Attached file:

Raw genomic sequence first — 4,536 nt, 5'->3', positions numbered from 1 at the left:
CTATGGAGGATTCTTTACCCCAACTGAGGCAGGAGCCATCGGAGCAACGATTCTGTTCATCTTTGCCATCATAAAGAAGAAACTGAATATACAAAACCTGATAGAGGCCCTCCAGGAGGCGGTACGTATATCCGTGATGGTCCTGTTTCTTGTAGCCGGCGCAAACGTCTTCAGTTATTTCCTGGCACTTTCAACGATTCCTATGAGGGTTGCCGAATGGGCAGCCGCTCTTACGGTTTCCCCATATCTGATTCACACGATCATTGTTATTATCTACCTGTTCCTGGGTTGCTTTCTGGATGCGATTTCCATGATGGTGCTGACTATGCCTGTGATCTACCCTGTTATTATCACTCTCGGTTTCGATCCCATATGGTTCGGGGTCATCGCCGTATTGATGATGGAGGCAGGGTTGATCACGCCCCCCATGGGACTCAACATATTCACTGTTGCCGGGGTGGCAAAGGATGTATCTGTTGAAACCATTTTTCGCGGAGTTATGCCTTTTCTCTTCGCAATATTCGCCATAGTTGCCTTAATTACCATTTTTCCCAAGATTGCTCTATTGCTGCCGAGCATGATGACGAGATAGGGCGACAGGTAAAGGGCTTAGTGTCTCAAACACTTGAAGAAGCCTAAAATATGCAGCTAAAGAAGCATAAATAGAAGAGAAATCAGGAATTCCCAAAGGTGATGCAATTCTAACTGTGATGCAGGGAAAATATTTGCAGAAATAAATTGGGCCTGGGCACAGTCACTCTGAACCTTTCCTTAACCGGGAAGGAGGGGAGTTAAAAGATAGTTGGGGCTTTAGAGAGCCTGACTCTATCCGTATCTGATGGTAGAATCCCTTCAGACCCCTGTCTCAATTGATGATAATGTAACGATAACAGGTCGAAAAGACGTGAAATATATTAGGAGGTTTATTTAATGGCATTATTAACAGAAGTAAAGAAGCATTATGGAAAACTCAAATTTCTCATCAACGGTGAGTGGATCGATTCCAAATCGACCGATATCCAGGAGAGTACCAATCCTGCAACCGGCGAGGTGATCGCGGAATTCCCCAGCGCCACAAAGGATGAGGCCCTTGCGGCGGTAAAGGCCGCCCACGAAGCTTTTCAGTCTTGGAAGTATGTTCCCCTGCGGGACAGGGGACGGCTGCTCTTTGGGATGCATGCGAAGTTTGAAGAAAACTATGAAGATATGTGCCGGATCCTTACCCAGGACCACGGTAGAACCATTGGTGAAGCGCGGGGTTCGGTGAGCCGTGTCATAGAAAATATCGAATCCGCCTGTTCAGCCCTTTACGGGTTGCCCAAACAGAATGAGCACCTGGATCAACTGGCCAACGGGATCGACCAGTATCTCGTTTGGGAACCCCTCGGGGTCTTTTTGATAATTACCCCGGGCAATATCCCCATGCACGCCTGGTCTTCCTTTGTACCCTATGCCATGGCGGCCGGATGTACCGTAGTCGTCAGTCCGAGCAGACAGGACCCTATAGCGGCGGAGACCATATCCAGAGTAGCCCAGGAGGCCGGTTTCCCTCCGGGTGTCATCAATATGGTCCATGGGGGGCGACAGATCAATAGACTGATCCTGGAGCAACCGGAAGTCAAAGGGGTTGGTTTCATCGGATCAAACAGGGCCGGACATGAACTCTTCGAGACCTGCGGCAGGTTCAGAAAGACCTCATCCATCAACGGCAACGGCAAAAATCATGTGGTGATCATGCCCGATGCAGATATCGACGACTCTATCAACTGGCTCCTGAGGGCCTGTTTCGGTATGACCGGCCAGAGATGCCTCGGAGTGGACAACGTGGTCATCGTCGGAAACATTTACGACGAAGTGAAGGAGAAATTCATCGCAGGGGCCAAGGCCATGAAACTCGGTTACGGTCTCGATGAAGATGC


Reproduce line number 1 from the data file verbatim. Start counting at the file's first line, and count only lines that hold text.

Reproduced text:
Raw genomic sequence first — 4,536 nt, 5'->3', positions numbered from 1 at the left: